You Could Have It So Much Better

You Could Have It So Much Better is the second studio album by Scottish indie rock band Franz Ferdinand. It was first released on 28 September 2005 in Japan, and later on 3 October in the UK, through the Domino Recording Company.[1] Recorded in both New York City and their own studio in Glasgow with producer Rich Costey, the album spawned four UK top 30 singles: "Do You Want To", "The Fallen", "Walk Away" and "Eleanor Put Your Boots On."

You Could Have It So Much Better
Better.PNG
Studio album by
Released28 September 2005
RecordedSpring 2005 in Scotland and New York City
Genre
Length41:16
LabelDomino
Producer
Franz Ferdinand chronology
Franz Ferdinand
(2004)
You Could Have It So Much Better
(2005)
Tonight: Franz Ferdinand
(2009)

The album became the band's first UK number-one album, and although their debut album was relatively successful in the United States, going platinum and reaching number 32, You Could Have It So Much Better managed to reach number 8 and earn gold status in the United States. The cover design is modeled on Alexander Rodchenko's 1924 portrait of Lilya Brik. It was produced by Rich Costey and Franz Ferdinand.

HistoryEdit

Initially it was reported that the album would simply be eponymous like the debut album, 2004's Franz Ferdinand. Singer Alex Kapranos explained, "The whole point is that the album doesn’t have a title. We decided quite a while ago that we didn’t want to give any of the albums titles, they were just going to be called 'Franz Ferdinand'."

He added, "The albums are going to be identified by their colour schemes rather than a title. The contrast of different colours creates a different mood. We experimented with different combinations of colours and this one stuck. At one level they looked good together, and they capture the mood of this record quite well."

However, on 1 August it was revealed that the band had changed their minds and decided to give the album a name. First, they revealed that the title Outsiders was considered before the current title was decided upon.

As drummer Paul Thomson explained, "I was thinking something similar, but that 'You Could Have It So Much Better' would have been even greater. We talked about how we liked that idea a lot and that it was a real shame that the album wasn't going to have a title. Then we started laughing when we realized that the album hadn't been manufactured yet and we could change it after all." The title was also initially reported as the lengthy You Could Have It So Much Better... With Franz Ferdinand.[2] The album's cover art is inspired by the works of Alexander Rodchenko, the Russian avant-garde photographer and collage pioneer. In particular, the cover image is a direct copy of Rodchenko's of Lilya Brik.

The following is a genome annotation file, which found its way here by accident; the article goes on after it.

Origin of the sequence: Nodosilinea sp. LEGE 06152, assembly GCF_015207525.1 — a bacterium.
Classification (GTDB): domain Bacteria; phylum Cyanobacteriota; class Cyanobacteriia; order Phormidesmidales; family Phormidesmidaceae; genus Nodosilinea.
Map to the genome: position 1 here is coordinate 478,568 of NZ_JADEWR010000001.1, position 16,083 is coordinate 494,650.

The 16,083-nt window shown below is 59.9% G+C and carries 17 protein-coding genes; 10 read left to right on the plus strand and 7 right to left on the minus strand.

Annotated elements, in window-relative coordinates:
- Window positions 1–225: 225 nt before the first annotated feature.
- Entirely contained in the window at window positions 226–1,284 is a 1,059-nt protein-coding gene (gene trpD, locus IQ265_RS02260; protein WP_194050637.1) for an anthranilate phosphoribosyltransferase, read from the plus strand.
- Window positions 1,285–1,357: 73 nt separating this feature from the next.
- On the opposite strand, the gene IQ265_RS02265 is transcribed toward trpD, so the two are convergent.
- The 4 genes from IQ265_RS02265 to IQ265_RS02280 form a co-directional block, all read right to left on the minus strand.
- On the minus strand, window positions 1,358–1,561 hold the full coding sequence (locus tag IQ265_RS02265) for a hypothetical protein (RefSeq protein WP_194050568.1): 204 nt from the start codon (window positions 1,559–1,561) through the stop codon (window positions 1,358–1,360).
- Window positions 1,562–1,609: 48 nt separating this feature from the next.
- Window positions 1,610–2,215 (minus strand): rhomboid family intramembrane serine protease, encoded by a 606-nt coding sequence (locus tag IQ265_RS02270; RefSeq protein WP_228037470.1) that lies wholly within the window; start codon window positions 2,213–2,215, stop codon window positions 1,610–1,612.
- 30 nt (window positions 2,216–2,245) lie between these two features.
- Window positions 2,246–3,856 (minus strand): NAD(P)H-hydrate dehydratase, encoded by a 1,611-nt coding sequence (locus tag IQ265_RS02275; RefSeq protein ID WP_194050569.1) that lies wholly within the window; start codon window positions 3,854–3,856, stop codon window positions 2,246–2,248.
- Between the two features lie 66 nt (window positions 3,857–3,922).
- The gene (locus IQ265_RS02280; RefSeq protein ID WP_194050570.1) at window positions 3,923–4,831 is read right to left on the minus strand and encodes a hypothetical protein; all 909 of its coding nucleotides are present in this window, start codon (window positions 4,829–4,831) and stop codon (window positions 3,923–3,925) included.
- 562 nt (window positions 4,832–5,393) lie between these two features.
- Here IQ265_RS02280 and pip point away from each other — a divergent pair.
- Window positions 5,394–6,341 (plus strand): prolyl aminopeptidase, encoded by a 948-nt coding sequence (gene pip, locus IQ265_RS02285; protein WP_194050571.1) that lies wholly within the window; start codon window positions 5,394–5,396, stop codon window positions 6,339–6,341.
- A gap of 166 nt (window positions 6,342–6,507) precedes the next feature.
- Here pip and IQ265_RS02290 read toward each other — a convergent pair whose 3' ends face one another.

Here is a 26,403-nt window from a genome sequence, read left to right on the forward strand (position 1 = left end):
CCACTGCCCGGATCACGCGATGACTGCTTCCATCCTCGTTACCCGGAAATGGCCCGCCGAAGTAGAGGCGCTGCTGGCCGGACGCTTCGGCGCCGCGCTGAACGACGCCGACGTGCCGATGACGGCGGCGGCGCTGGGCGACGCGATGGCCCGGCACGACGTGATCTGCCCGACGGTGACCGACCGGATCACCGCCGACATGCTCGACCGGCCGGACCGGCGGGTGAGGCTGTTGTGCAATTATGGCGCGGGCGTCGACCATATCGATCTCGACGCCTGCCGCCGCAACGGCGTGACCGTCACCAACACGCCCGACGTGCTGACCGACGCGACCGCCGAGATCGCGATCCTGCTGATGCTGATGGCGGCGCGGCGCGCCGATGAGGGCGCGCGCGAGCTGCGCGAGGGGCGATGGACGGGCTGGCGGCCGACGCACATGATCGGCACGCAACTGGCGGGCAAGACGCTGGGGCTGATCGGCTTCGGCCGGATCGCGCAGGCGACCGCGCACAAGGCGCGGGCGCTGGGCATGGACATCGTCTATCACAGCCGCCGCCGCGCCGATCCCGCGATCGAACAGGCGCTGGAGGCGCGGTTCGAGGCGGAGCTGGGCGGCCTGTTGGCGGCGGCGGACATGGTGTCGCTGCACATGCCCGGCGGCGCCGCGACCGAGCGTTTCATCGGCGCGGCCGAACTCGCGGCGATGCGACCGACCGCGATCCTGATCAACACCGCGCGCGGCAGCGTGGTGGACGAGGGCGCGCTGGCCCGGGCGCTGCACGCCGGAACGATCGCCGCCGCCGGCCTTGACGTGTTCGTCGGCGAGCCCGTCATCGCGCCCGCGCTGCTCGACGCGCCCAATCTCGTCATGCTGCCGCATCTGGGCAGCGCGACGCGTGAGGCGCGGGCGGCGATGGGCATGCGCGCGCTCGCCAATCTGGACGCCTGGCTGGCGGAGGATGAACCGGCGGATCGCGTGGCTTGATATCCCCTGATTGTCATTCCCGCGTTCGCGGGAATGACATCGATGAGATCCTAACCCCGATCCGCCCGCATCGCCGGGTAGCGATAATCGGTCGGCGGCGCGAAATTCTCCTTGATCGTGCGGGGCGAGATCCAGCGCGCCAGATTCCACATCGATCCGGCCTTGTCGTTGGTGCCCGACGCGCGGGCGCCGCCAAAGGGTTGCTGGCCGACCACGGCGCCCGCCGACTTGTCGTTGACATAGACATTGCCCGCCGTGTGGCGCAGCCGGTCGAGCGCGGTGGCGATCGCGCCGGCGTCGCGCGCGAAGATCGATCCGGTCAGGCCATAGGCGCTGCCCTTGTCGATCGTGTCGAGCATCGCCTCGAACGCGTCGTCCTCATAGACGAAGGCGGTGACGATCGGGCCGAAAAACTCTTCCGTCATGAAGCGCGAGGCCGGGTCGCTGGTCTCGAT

The song "You're the Reason I'm Leaving" is believed to be a dual-meaning track; it can be read as a typical relationship-centered song, but also as being a lighthearted political commentary on the rivalry between former UK Prime Minister Tony Blair and former UK Prime Minister (then-Chancellor of the Exchequer) Gordon Brown.[citation needed] The song contains the lyric: I'd no idea that in four years I'd be hanging from a beam behind the door of number ten, singing "fare thee well, I am leaving, yes I leave it all to you". "Number ten" here refers to 10 Downing Street, the address of the UK Prime Minister. Four years was the typical length of a parliament before five-year fixed term legislation was passed in 2011.

"The Fallen" was used by the NFL on Fox for promos during the 2011 NFL season. [3]

Chart performanceEdit

The album was the first chart topping album for both the band and their label, Domino Recording Company, in the UK. In the weeks after being released, the album fell first to number 5, then number 9, number 15, and number 24, before resting at number 40 in the charts. On 25 December 2005, the album had risen to number 37 in the charts. A week later, on 1 January 2006, the album had risen again to number 24 in the UK Albums Chart, but fell two spots to number 26 the following week before rising again to number 23 on 15 January. A week later, the album had fallen again to number 26. On 29 January, the album had fallen a further six spots to number 32. The album fell out of the top 40 altogether the week of 5 February.

Entering and peaking at number 8, the album has sold 378,000 units in the United States as of October 2008, somewhat below the sales success of the band's 2004 debut, although it was certified gold.

Critical receptionEdit

Professional ratings
Aggregate scores
SourceRating
Metacritic83/100[4]
Review scores
SourceRating
AllMusic     [5]
Entertainment WeeklyB+[6]
The Guardian     [7]
Los Angeles Times    [8]
NME9/10[9]
Pitchfork8.3/10[10]
Q     [11]